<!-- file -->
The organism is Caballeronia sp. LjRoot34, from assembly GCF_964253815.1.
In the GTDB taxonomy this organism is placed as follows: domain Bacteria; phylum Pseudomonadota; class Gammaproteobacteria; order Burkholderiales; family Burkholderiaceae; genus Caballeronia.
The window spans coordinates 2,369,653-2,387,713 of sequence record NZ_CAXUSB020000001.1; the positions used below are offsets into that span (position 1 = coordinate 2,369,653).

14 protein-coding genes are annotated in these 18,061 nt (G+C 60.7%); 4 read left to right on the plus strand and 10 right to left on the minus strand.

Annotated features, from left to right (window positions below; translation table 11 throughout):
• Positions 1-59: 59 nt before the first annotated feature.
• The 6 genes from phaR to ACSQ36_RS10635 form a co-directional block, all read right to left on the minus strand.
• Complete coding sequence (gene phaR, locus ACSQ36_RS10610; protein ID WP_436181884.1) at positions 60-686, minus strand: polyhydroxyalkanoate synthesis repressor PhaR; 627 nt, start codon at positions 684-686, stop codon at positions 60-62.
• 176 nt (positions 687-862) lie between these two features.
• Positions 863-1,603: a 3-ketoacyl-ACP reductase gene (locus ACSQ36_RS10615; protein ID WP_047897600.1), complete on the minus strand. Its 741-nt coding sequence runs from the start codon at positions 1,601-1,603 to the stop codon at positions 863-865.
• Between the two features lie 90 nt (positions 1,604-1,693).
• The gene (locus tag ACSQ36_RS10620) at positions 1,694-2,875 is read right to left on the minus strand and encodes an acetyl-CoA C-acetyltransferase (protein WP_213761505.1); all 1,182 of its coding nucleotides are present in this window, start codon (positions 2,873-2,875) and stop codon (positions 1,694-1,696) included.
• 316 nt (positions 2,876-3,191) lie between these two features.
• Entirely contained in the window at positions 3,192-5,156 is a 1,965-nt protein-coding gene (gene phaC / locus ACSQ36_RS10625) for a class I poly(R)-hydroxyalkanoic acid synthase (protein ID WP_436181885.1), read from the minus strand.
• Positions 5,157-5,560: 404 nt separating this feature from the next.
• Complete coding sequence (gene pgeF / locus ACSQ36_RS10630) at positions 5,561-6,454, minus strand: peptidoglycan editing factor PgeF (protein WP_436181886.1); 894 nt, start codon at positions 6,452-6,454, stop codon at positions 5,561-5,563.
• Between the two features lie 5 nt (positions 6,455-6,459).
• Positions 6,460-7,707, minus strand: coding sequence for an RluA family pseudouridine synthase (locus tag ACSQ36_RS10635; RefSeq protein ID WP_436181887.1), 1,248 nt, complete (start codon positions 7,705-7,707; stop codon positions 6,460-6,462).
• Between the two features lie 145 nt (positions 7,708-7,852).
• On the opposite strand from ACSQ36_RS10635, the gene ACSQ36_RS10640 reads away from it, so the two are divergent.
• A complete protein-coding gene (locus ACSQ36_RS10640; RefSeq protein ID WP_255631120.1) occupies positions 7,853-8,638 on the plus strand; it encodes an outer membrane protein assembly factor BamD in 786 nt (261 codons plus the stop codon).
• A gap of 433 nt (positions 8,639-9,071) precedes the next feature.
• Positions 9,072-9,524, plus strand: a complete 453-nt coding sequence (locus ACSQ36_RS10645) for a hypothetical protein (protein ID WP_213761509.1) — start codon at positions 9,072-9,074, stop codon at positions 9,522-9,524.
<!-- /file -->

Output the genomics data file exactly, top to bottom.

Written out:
The organism is Caballeronia sp. LjRoot34, from assembly GCF_964253815.1.
In the GTDB taxonomy this organism is placed as follows: domain Bacteria; phylum Pseudomonadota; class Gammaproteobacteria; order Burkholderiales; family Burkholderiaceae; genus Caballeronia.
The window spans coordinates 2,369,653-2,387,713 of sequence record NZ_CAXUSB020000001.1; the positions used below are offsets into that span (position 1 = coordinate 2,369,653).

14 protein-coding genes are annotated in these 18,061 nt (G+C 60.7%); 4 read left to right on the plus strand and 10 right to left on the minus strand.

Annotated features, from left to right (window positions below; translation table 11 throughout):
• Positions 1-59: 59 nt before the first annotated feature.
• The 6 genes from phaR to ACSQ36_RS10635 form a co-directional block, all read right to left on the minus strand.
• Complete coding sequence (gene phaR, locus ACSQ36_RS10610; protein ID WP_436181884.1) at positions 60-686, minus strand: polyhydroxyalkanoate synthesis repressor PhaR; 627 nt, start codon at positions 684-686, stop codon at positions 60-62.
• 176 nt (positions 687-862) lie between these two features.
• Positions 863-1,603: a 3-ketoacyl-ACP reductase gene (locus ACSQ36_RS10615; protein ID WP_047897600.1), complete on the minus strand. Its 741-nt coding sequence runs from the start codon at positions 1,601-1,603 to the stop codon at positions 863-865.
• Between the two features lie 90 nt (positions 1,604-1,693).
• The gene (locus tag ACSQ36_RS10620) at positions 1,694-2,875 is read right to left on the minus strand and encodes an acetyl-CoA C-acetyltransferase (protein WP_213761505.1); all 1,182 of its coding nucleotides are present in this window, start codon (positions 2,873-2,875) and stop codon (positions 1,694-1,696) included.
• 316 nt (positions 2,876-3,191) lie between these two features.
• Entirely contained in the window at positions 3,192-5,156 is a 1,965-nt protein-coding gene (gene phaC / locus ACSQ36_RS10625) for a class I poly(R)-hydroxyalkanoic acid synthase (protein ID WP_436181885.1), read from the minus strand.
• Positions 5,157-5,560: 404 nt separating this feature from the next.
• Complete coding sequence (gene pgeF / locus ACSQ36_RS10630) at positions 5,561-6,454, minus strand: peptidoglycan editing factor PgeF (protein WP_436181886.1); 894 nt, start codon at positions 6,452-6,454, stop codon at positions 5,561-5,563.
• Between the two features lie 5 nt (positions 6,455-6,459).
• Positions 6,460-7,707, minus strand: coding sequence for an RluA family pseudouridine synthase (locus tag ACSQ36_RS10635; RefSeq protein ID WP_436181887.1), 1,248 nt, complete (start codon positions 7,705-7,707; stop codon positions 6,460-6,462).
• Between the two features lie 145 nt (positions 7,708-7,852).
• On the opposite strand from ACSQ36_RS10635, the gene ACSQ36_RS10640 reads away from it, so the two are divergent.
• A complete protein-coding gene (locus ACSQ36_RS10640; RefSeq protein ID WP_255631120.1) occupies positions 7,853-8,638 on the plus strand; it encodes an outer membrane protein assembly factor BamD in 786 nt (261 codons plus the stop codon).
• A gap of 433 nt (positions 8,639-9,071) precedes the next feature.
• Positions 9,072-9,524, plus strand: a complete 453-nt coding sequence (locus ACSQ36_RS10645) for a hypothetical protein (protein ID WP_213761509.1) — start codon at positions 9,072-9,074, stop codon at positions 9,522-9,524.